The U.S. Defense Research Projects Agency (DARPA) was dealt a setback to its ambitions to create an aircraft capable of traveling at speeds faster than 13,000 mph after contact with its hypersonic test aircraft was lost just minutes into a proving flight on Aug. 11.
It’s unclear what caused the loss of contact with the Falcon Hypersonic Test Vehicle 2 (HVT-2), but the result is eerily similar to a 2009 test flight. DARPA launched this latest test aircraft from California and watched it successfully separate from a rocket in the upper atmosphere and begin gaining speed as planned. But the agency said in a statement that it had only collected about nine minutes of data from the Falcon before an “anomaly caused loss of signal.” Initial indications were that the aircraft had “impacted the Pacific Ocean along the planned flight path.”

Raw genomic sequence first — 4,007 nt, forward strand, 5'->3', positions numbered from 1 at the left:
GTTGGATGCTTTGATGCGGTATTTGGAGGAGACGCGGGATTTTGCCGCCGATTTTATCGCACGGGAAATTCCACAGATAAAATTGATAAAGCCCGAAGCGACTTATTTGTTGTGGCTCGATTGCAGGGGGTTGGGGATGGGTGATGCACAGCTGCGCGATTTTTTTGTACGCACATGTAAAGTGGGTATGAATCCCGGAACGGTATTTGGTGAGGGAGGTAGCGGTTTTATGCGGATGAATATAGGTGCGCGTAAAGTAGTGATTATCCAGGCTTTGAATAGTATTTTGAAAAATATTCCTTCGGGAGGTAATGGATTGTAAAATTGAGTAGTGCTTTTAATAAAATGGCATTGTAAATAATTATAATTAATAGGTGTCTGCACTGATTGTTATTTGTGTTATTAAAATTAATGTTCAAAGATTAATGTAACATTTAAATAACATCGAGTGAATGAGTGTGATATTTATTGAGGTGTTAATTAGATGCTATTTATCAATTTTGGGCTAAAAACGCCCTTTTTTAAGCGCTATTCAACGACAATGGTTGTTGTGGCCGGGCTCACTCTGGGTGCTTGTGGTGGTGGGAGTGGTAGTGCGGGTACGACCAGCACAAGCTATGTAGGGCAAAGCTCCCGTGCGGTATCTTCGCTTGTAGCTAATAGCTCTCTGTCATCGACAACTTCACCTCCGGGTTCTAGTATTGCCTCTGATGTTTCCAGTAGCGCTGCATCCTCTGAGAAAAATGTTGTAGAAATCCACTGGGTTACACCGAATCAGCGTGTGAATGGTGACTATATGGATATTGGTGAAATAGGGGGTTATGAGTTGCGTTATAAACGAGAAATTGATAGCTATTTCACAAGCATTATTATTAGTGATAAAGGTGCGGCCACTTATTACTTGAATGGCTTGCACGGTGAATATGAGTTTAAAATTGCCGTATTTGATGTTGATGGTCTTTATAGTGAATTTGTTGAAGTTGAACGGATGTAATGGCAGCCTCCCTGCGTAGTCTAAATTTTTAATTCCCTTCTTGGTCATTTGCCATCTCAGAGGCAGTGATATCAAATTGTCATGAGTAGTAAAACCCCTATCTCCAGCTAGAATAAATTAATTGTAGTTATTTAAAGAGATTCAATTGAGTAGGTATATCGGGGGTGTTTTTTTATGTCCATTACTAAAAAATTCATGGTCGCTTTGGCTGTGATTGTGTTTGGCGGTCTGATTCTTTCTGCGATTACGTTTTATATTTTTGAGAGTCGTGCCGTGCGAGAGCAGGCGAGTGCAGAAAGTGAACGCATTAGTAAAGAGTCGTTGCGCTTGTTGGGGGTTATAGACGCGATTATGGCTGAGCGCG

Early speculation focused on a loss of aerodynamic control at high speed.
“As today’s flight indicates,” said Air Force Maj. Chris Schulz, the program manager for the Falcon, “high-Mach flight in the atmosphere is virtually uncharted territory.”
DARPA researchers will analyze flight data to determine what went wrong.
DARPA says surface temperatures on the Falcon were expected to reach in excess of 3,500 degrees Farhenheit, hot enough to melt steel. It was supposed to fly at Mach 20, about 22 times faster than a commercial airliner.